Earlier this year, a stunned looking group of North American and European passengers disembarked from their Indian Ocean cruise in Kenya. In the early morning hours, their ship, the Seabourne Spirit, was attacked by about 20 well-armed pirates off the coast of Somalia.
In this case, the ship was able to outrun the pirates.
One passenger said the whole incident was "like a dream."
But what was dreamlike for some has been a nightmare for others.
The MV Semlow, a ship carrying emergency food aid for Somalia, was hijacked in June. Four boatloads of Somali pirates armed with machine guns and rocket-propelled grenades boarded the ship.
Experts believe that of the 32 piracy incidents off the Somali coast this year, all involving large international ships, 24 were carried out by one group.
"There is a major group, which is well-organized, with a group of more than 35 gunmen. This group also has two mother ships which go at high speed and launch small boats which attack merchant ships. This group is called the Somali Marines," said Andrew Mwanguar of the seaman's assistance program.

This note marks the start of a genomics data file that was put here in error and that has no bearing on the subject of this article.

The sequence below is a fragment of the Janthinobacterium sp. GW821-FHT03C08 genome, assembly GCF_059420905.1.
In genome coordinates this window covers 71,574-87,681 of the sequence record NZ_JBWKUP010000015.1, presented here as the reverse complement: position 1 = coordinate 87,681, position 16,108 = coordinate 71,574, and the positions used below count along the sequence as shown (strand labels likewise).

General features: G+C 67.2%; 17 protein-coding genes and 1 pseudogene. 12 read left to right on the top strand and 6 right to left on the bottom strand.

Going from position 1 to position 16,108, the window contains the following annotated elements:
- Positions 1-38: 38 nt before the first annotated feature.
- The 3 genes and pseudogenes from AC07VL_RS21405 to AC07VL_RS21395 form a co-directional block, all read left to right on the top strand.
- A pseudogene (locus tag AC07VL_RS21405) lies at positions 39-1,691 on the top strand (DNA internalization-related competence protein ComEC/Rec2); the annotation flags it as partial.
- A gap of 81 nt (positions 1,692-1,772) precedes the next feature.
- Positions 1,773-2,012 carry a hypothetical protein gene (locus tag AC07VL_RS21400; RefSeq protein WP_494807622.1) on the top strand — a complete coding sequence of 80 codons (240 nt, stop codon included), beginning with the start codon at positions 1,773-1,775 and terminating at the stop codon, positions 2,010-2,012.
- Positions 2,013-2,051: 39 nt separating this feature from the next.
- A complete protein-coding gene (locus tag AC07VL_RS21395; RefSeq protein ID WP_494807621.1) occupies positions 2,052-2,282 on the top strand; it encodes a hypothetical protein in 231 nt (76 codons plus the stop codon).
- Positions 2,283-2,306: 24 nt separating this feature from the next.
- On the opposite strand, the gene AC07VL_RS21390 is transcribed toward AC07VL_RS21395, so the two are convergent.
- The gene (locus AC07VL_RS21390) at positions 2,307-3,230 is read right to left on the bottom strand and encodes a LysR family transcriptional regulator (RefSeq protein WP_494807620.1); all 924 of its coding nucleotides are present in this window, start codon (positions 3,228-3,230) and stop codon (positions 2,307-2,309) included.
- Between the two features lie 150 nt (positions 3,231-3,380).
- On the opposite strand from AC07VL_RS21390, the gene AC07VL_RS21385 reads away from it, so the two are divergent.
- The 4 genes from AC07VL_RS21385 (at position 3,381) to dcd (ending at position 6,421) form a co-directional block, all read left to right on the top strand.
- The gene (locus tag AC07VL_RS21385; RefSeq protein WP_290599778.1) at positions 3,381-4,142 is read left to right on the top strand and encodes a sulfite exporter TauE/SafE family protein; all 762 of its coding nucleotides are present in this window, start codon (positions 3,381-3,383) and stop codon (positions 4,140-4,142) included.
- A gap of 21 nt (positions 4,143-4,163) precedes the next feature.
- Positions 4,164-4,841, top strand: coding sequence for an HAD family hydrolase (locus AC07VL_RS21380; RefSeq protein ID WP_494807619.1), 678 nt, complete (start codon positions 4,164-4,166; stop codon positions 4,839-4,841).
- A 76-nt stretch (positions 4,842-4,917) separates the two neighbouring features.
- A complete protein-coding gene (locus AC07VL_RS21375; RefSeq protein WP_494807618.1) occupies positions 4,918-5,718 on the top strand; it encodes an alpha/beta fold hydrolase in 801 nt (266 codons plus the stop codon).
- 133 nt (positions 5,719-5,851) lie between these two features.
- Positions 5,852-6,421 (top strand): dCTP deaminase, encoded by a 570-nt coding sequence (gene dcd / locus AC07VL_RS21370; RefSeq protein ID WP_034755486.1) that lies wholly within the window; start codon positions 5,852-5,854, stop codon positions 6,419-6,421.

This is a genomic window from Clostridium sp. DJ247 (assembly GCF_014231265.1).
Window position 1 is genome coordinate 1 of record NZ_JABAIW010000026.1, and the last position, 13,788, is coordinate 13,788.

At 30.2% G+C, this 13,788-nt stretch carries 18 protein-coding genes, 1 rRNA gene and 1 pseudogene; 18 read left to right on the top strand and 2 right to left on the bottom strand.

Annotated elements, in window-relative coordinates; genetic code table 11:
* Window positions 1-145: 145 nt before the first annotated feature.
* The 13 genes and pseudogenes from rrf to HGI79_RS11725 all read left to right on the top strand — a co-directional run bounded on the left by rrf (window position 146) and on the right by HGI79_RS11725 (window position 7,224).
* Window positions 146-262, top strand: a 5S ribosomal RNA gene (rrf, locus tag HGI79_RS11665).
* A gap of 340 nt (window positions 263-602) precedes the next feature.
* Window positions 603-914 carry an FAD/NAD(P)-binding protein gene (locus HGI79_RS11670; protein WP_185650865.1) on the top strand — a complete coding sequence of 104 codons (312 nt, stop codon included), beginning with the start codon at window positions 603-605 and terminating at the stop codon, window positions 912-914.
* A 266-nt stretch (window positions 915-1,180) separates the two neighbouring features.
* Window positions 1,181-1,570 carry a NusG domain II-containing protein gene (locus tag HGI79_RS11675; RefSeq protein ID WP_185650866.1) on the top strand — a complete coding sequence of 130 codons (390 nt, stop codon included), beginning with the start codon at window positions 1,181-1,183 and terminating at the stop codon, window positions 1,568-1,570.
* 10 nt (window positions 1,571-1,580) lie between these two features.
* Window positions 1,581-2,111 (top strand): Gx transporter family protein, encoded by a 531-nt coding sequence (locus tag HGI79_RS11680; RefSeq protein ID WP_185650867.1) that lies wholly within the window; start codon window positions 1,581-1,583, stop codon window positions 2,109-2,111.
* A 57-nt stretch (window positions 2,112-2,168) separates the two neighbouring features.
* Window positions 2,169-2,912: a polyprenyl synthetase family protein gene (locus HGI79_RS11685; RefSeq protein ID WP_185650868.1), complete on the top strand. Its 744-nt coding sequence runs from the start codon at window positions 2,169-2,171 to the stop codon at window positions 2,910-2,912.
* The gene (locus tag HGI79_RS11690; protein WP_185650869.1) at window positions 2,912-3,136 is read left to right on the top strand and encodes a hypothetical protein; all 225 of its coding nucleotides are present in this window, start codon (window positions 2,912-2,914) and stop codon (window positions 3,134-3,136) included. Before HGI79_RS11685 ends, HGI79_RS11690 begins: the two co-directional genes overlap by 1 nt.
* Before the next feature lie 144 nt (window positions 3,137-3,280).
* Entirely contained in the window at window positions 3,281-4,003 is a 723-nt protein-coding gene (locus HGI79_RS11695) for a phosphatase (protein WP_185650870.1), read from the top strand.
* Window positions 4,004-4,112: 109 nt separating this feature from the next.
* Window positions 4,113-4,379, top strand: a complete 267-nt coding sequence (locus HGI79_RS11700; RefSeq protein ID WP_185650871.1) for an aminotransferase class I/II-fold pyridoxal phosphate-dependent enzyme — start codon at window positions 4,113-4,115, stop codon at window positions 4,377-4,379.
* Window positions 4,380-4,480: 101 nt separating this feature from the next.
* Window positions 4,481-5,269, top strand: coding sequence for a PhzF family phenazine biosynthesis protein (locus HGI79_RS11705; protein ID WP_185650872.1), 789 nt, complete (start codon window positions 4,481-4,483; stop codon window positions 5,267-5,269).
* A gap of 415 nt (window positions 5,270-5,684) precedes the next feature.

The Semlow was hired by the UN to carry in 450 tons of food aid for starving people in Somalia. The pirates weren't moved. They demanded a ransom and held the ship and crew for four months.
The reported ransom paid to release this ship was $150,000 US.
After years of civil war, Somalia is dominated by corrupt, violent warlords. Yet its coastline had been fairly safe until this year. It was patrolled by a U.S.-led naval coalition. But in the spring, the coalition shifted its focus north toward the Persian Gulf, saying its mission now is to fight terrorism, not pirates.
The UN is now forced to to use the more time-consuming and expensive method of bringing in food aid by road to the roughly one million Somalis desperately in need.
Source: CBCLast Mod: 20 Eylül 2018, 18:16